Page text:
Incadescent lamps

Flicker In a Nutshell

What is flicker? How is flicker measured? How to reduce flicker?

Time to Read 3 min

This page briefly introduces you to the flicker problems, describes how flicker occurs and how it is measured. Additionally, it contains some information about the operating condition of the specimen during the measurement and some approximation formulas for estimating the test results.

Last but not least, you get some simple rules for the design of loads and their effects on flicker values.

Source of Flicker: power network impedance

Origin of Flicker

The voltage of public power networks is changing over time. These changes originate in the voltage drop generated over the source impedance of the grid by the changing load current of an equipment or facility.

The fluctuations of the load in time generate flicker, i.e. changes in the luminous flux of a lamp. The effects of flicker can range from disturbance to epileptic attacks of photosensitive persons.

Flicker Model

The requirements of a flicker measurement equipment are defined in the standard [1] IEC 61000-4-15. The flicker meter is subdivided in several function blocks which simulate a 230 V/60 W incandescent lamp (reference lamp) an the human perception system (eye-brain model).

From the resulting momentary value of flicker the short term flicker value Pst is generated in the last block according to a statistic process over a predefined observation interval. Long term flicker Plt is calculated as the cubic average of several Pst values.

In the standard [2] IEC 61000-3-3 the observation intervals and the limiting values for Pst and Plt are specified:

Value Observation Interval Limiting Value
Pst 10 min 1.0
Plt 2 h 0.65
Block-/ Signal-Flow Diagram of a Flicker Meter

Operating Condition of the EUT

The flicker standard states that the EUT (Equipment Under Test) has to be operated during the test in a way which is the worst case state with respect to flicker.

If the EUT is operated in a (relatively) constant fashion during the whole test, Plt = Pst will result. If this state is is feasible and realistic this means Pst has to fulfill the limits for Plt (which are lower!)


A purely analytical calculation of Pst is almost impossible, so we have developed FlickerSim and made it available open-source.

However, formulas for the first estimation of the expected Pst values are given in the standard [2]:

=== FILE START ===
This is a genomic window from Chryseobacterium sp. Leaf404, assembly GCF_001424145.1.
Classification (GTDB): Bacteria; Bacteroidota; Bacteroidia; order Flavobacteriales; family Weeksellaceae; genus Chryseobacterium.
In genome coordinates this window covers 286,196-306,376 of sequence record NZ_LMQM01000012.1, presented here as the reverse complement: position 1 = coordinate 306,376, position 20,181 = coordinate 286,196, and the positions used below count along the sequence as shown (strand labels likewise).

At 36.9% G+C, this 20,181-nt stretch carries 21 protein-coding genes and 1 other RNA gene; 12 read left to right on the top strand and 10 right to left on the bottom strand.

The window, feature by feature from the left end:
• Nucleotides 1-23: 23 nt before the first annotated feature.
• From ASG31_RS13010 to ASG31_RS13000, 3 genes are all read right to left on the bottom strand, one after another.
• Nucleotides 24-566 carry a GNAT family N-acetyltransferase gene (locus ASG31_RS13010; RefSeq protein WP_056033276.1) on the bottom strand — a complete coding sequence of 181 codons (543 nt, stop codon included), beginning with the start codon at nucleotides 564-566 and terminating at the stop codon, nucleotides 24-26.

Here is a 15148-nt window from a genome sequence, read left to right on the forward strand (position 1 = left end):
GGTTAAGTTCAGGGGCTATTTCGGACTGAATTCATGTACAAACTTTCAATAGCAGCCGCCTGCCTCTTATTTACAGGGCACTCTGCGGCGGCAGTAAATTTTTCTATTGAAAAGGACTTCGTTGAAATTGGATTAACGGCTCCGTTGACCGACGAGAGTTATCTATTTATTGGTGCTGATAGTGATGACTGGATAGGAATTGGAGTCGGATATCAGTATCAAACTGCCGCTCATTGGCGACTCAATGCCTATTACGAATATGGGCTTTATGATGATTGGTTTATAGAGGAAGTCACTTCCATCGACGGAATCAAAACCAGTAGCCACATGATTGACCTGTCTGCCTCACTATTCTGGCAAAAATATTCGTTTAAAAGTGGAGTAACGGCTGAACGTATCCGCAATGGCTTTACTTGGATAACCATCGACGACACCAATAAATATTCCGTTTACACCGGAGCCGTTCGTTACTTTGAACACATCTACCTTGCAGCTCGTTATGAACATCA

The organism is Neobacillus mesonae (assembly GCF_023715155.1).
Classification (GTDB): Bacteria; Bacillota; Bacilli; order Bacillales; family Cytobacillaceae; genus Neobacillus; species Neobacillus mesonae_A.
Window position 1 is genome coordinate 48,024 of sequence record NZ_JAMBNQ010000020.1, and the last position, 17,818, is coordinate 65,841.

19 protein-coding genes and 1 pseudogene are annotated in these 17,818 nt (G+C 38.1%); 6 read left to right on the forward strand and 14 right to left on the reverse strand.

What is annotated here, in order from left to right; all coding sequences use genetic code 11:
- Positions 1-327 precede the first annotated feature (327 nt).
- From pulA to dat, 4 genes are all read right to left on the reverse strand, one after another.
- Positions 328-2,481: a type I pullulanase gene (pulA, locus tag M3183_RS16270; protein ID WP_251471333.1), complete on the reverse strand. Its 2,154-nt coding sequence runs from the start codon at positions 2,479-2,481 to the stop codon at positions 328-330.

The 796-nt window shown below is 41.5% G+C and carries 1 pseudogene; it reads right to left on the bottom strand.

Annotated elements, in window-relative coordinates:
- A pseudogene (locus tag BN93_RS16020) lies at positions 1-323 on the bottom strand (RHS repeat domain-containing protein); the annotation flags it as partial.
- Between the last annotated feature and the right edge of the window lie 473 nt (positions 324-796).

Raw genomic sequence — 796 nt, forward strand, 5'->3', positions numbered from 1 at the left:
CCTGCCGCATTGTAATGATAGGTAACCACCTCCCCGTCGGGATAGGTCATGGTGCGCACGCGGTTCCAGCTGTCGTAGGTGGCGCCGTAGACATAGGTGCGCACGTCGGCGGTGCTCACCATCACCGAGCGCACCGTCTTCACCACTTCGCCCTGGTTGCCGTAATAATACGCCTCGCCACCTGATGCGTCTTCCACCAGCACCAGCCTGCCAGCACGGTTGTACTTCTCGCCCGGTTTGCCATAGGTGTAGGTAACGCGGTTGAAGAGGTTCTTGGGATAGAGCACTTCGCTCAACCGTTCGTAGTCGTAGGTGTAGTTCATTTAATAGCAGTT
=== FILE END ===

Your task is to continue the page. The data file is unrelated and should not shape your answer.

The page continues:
n = number of load changes in the observation interval
Tp = duration of the observation interval in seconds
F = shape factor (1 for step-wise voltage changes)
d = relative voltage change relative dU / U

In [2] there are also shape factors for different curve forms.

Approximation formulas for the estimation of flicker measurements

Flicker Facts

  • Flicker is generated by load changes. Only the amplitude of the load change is relevant, not the absolute value.
  • A reduction in Pst can only be attained through:
    • less load changes n
    • smaller load changes dP
    • soft (F < 1) instead of hard (F = 1) load changes (e.g. by the help of power electronics)
  • The relationship between amplitude of load changes and Pst is linear, i.e. halving the switched load results in half the Pst
  • The relationship between number of load changes per time (n/ Tp) and Pst is non-linear. A halving of load changes reduces Pst by only about 20%. In order to have half the Pst, the number of load changes must be reduced by a factor of 9!


[1] IEC 61000-4-15, Testing and measurement techniques – Flickermeter – Functional and design specifications, Edition 1.1, 2003-03
[2] IEC 61000-3-3, Limits – Limitation of voltage changes, voltage fluctuations and flicker in public low-voltage supply systems, for equipment with rated current 16 A per phase and not subject to conditional connection, Edition 2.0, 2008-06
[3] Wikipedia: Flicker
[4] Wilhelm Mombauer: "Messung von Spannungsschwankungen und Flickern mit dem IEC-Flickermeter", ISBN 3-8007-2525-8, VDE-Verlag

Patrik Jourdan

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